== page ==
Dangal (2016) starring Aamir Khan

NOTE: This is a SPOILER-FREE review.

Indian superstar Aamir Khan is known as a perfectionist, even when it comes to posters.  When I lived in NYC, I used to regularly attend monthly meetings of SAWCC (South Asian Women’s Creative Collective); though I wasn’t an artist (like most of the women), I wanted to meet interesting desis.  One night, we had a presentation by the young lady who’d worked as the main graphic artist on Lagaan (before moving to the U.S.)  She was working late in her Mumbai studio, when Aamir Khan called her up re: a small change to one of the poster designs.  Wow, talk about attention to detail!

Young Mahavir (Aamir Khan) gets ready for a wrestling match.

This film will definitely hold the viewers’ attention, even more so than Lagaan, thanks in part to its exciting/tense action sequences.  But this isn’t a historical epic, it’s a (real-life) family story, which MAY be even more compelling to some of you who regularly read this blog.  I didn’t know anything about the story before going to see it last week, aside from the fact that Aamir had gained and lost a LOT of weight for his role.  I later learned that three out of the four (VERY natural) young actresses in the film hadn’t acted before!  I esp. liked the chemistry between the two girls who played the sisters as pre-teens, as well as the charm of their older teen boy cousin. 

Life is sink or swim- a lesson that Mahavir wants his daughters to learn.

Mahavir Singh Phogat (Aamir Khan), a former national wrestling champion, wins medals and respect in the ’80s.  Unfortunately, he never gets the opportunity to prove himself on the world stage; there is NOT enough money/resources dedicated to his sport.  He loves wresting, so he spends time training other men in the mud pits of his village.  After a time, Mahavir settles into married life (w/ his wife Daya, played by Shakshi Tanwar) and a desk job in his home region of Hariyana.  He has high hopes for a son, whom he plans to teach to be an even better wrestler than himself, and win gold for India.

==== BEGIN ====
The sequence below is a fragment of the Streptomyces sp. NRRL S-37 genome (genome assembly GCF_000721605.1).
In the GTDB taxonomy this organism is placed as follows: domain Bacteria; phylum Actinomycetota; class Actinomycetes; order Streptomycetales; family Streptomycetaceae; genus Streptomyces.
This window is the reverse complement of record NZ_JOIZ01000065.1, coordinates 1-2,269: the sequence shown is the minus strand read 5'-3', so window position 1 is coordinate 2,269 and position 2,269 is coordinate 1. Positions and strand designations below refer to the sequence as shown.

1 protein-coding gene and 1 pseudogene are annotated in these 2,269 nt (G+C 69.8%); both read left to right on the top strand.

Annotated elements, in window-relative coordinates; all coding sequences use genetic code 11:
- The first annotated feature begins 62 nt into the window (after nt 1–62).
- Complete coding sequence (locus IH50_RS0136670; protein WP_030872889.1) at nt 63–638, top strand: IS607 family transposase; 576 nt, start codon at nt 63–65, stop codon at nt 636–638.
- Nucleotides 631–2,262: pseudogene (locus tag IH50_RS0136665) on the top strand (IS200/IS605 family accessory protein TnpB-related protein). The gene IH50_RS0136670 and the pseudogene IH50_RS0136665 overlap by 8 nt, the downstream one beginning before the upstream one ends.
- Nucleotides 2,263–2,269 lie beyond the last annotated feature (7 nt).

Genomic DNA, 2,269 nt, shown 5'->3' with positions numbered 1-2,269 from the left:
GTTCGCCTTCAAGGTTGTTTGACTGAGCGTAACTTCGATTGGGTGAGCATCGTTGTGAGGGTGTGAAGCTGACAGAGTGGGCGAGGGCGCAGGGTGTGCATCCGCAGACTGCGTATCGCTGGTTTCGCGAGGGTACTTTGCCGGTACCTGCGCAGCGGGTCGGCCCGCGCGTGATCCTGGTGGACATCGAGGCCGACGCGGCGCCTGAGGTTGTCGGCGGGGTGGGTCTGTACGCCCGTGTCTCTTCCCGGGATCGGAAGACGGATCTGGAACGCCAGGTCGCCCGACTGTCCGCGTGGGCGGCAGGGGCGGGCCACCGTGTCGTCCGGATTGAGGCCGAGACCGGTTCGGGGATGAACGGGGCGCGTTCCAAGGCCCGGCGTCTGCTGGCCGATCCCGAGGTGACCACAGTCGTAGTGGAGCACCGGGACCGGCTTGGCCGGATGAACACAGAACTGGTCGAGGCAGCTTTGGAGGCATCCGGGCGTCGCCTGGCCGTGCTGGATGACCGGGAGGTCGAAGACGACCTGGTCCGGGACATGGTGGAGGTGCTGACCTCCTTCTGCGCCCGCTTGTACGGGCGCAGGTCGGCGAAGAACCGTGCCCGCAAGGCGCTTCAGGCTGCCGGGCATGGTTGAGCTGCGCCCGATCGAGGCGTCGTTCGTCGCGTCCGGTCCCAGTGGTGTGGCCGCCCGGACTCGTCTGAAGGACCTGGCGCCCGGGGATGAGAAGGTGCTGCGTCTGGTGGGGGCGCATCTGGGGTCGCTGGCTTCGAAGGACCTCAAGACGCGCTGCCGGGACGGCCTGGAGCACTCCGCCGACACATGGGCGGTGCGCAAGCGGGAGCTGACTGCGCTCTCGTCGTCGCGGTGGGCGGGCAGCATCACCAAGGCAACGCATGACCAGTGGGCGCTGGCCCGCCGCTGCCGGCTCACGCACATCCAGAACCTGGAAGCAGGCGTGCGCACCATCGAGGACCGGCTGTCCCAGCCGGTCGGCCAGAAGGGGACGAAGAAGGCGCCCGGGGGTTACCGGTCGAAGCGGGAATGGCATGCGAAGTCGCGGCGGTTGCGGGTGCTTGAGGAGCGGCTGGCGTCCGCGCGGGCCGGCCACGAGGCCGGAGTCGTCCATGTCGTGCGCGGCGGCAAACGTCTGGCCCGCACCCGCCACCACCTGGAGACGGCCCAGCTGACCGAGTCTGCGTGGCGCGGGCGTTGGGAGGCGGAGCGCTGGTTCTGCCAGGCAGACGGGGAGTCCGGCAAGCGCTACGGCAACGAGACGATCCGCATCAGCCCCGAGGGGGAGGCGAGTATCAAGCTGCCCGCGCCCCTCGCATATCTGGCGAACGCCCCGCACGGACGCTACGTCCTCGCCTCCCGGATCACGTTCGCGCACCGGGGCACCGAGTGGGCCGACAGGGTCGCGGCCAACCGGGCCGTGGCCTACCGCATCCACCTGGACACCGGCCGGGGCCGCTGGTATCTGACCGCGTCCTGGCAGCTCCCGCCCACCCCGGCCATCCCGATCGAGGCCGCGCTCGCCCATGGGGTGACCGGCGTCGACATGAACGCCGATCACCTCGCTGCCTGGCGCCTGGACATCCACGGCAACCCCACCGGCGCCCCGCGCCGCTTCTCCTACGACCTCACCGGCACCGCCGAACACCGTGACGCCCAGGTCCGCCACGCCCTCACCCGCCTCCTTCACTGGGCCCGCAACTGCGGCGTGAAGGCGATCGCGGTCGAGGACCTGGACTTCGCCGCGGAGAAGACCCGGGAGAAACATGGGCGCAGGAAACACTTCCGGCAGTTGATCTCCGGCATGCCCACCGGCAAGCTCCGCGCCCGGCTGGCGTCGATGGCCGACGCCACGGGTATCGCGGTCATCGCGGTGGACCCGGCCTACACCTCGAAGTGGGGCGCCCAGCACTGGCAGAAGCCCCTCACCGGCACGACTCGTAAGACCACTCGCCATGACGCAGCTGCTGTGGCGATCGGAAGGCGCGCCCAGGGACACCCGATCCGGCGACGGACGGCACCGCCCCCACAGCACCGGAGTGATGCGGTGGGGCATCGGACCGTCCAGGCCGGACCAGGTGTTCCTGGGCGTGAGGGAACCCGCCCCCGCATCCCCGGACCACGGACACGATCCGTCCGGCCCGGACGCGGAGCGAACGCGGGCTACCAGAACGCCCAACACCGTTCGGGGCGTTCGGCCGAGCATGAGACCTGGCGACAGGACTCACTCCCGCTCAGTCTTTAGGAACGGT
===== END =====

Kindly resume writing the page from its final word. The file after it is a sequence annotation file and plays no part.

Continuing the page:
Young Geeta is cheered by surprised locals after winning matches.

His wife gives birth to four daughters though the years.  Mahavir’s family and his small community is disappointed, thinking that the dream for wrestling glory is dead.  But after his two eldest girls, Geeta (Zaira Wasim) and Babita (Suhani Bhatnager), beat up two local boys who insulted them, Mahavir is spurred into action.  His daughters will become wrestlers under his coaching!  Gold is still gold, Mahavir is bold enough to think, and who’s to say that a girl can’t win one!?  Watch the trailer below.



Jason Brown & Patrick Chan: “Artists” on Ice

Jason Brown (USA)

Did you watch Jason Brown’s (USA) SP last night?   The 19 y.o. boy-next-door performed VERY well, impressing BOTH the crowd & judges at Sochi. 

Here is the 2014 U.S. Nationals vid that is now almost at 4 million views: 

A younger (16 y.o.) Jason talks about his daily routine to local TV station:

Patrick Chan (CAN)

23 y.o. gold-medal hopeful Patrick Chan (& fellow countrymen) discuss Canadian Men’s luck at Olympics:

One-on-one interview w/ Patrick (by then 2-time World Champion) on Canadian TV:

2013 World Championships SP:

2013 World Championships LP:

I totally fell IN LOVE w/ his skating here!  A younger (19 y.o.) Patrick, mature way beyond his years (artistically), performs his SP at 2010 Vancouver Olympics:

One of Patrick’s influences is (no doubt) the great Ukranian skater Viktor Petrenko, one of my faves.  The sense of romance/storytelling he creates ice is reminiscent of fellow Canadian Kurt Browning.  Here is his LP at 2010 Vancouver Olympics, where he made a mark, but was out of medal contention (due to a few errors and fall on triple axel jump): 

Olympic Figure Skating Times

Thursday: Team event, men’s and pairs’ short programs. TV: 8-11 p.m., NBC (delayed). 

*NOTE: The team event is a new one at these Olympics. 
Saturday: Team event, ice dance short dance, ladies’ short program, pairs’ free skate. TV: 9:30 a.m.-2:30 p.m., NBC Sports Network; 8-11:30 p.m., NBC (delayed). 
Feb. 9: Team event, men’s and ladies’ free skate, ice dance free dance. TV: 10 a.m.-1 p.m., NBC Sports Network; 7-11 p.m., NBC (delayed). 
Feb. 11: Pairs’ short program. TV : 10 a.m.-1:30 p.m., NBC Sports Network; 8-11:30 p.m., NBC (delayed). 
Feb. 12: Pairs’ free skate. TV: 10 a.m.-2 p.m., NBC Sports Network; 8-11:30 p.m., NBC (delayed). 
Feb. 13: Men’s short program. TV: 10 a.m.-3 p.m., NBC Sports Network; 8-11:30 p.m., NBC (delayed). 
Feb. 14: Men’s free skate. TV: 10 a.m.-2:15 p.m., NBC Sports Network; 8-11:30 p.m., NBC (delayed). 
Feb. 16: Ice dance short dance. TV: 10 a.m.-2 p.m., NBC Sports Network; 7-11 p.m. and 11:35 p.m.-12:35 a.m., NBC (delayed). 
Feb. 17: Ice dance free dance. TV: 10 a.m.-1:30 p.m., NBC Sports Network; 8-11:30 p.m. and 1-2 a.m., NBC (delayed).
Feb. 19: Ladies’ short program. TV: 10 a.m.-3 p.m., NBC Sports Network; 8-11:30 p.m., NBC (delayed). 
Feb. 20: Ladies’ free skate. TV: 10 a.m.-3 p.m., NBC Sports Network; 8-11:30 p.m., NBC (delayed).